(3) an addition to or an alteration of the will, or
(4) a partial or complete revival of his [or her] formerly revoked will or of a formerly revoked portion of the will.
The so-called harmless error doctrine may leave room for documents that don’t comply with the will statute to be admitted to probate. Although Arizona has not adopted the UPC’s harmless error doctrine, there is room for some non-complying wills in Arizona.
A.R.S. § 14-2502 includes three requirements for a will (see above). Despite not adopting the harmless error doctrine of the UPC, ARS 14-2503 does allow some wills that don’t strictly comply with ARS 14-2502 to be admitted to probate.
As explained above, holographic wills are recognized in Arizona. The handwritten portion of a holographic will or other/extrinsic evidence must confirm a testamentary intent. In other words, the document or other evidence (such as statements by the testator) must reflect an intent to distribute his/her property upon death or the testator must have expressed that he or she intended the written document to be his/her last will and testament.
As an example, in one Arizona case from 1978, a handwritten, signed letter was found to be a valid holographic will. The letter included a postscript saying, “P.S. You can have my entire estate.” Kozla v. Benza, 120 Ariz 552 (App. 1978). Based upon that sentence and other evidence, the court found that the will was valid and required to be admitted to probate.
In another more recent case in 2011, the court found that a handwritten note that was signed by the testator was a valid will to be admitted to probate, even though it referenced a list of property that was never written and never attached. There, the note said, among other things, that “after I am deceased Jack has full instructions from me. Attached is a list of final instruction. I want to leave Jack Howard Zimmerman a sum of $3,000,000 or more Three Million dollars, or More.” Since the note reflected a testamentary intent (the intent to dispose of her property upon her death), the document was a valid will. The “gap” left by the absence of the list did not invalidate the will. It merely left an issue as to how to distribute any property that was not specifically dealt with in the note itself. In re Estate of Waterloo, 226 Ariz. 492 (Ct. App. 2011).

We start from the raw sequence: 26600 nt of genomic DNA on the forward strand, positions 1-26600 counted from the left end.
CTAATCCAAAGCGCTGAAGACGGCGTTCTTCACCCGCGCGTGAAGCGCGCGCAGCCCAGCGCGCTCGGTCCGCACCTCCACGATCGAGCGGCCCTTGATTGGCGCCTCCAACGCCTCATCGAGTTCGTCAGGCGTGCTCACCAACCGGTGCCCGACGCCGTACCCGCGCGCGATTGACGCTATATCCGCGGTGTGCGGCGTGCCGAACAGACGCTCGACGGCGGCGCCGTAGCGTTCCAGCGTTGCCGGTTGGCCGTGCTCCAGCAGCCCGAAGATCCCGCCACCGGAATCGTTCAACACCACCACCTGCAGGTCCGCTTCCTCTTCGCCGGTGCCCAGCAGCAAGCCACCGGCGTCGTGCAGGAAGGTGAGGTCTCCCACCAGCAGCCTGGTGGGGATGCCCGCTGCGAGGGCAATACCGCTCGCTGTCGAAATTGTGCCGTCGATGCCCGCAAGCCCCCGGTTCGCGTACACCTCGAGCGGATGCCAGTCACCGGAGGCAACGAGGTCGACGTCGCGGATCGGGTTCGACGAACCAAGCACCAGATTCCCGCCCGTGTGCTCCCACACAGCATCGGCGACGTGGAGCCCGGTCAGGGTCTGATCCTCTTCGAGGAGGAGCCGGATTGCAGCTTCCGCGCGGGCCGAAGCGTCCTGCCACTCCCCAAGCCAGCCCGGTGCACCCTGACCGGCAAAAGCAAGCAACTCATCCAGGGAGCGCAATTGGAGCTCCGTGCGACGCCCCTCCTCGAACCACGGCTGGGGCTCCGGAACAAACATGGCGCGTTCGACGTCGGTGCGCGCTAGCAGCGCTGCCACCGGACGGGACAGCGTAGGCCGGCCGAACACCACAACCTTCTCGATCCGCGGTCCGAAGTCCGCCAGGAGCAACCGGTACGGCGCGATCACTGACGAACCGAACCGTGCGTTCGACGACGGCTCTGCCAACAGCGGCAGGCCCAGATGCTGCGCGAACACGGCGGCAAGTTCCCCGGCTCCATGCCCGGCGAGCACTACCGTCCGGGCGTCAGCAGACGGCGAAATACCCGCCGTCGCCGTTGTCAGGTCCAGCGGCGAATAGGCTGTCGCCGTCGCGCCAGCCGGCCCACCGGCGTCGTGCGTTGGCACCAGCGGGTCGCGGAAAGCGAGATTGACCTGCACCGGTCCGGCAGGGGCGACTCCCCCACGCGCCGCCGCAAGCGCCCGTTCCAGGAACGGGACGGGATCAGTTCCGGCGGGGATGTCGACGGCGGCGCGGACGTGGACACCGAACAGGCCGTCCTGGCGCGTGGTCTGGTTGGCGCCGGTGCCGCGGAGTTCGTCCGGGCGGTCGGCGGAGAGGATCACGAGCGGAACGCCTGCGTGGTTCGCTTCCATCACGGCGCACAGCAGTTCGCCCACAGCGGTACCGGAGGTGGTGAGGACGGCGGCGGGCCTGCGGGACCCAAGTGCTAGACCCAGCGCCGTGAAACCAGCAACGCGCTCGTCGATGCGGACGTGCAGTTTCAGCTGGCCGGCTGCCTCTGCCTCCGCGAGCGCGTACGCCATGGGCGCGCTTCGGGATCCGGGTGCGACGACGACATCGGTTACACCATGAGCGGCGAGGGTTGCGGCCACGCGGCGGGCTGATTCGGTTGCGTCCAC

Contact an Experienced Arizona Probate Attorney
If your loved-one has passed away in Arizona or had property in Arizona, leaving behind a document that doesn’t technically satisfy the requirements for a will under Arizona law, you may need an experienced Arizona attorney to ascertain and attempt to give effect to your loved-one’s wishes. Our firm will work to help ensure that your rights are respected in a probate dispute. Whether you believe that the document should be honored as your loved-one’s will, or that the document was not intended to be his or her will, you may face a very challenging battle in court. A competent probate dispute attorney in Arizona may help you ensure that your loved-one’s final-wishes are honored. If you have any questions, please give us a call. We regularly handle all types of probate, trust and estate disputes and litigation.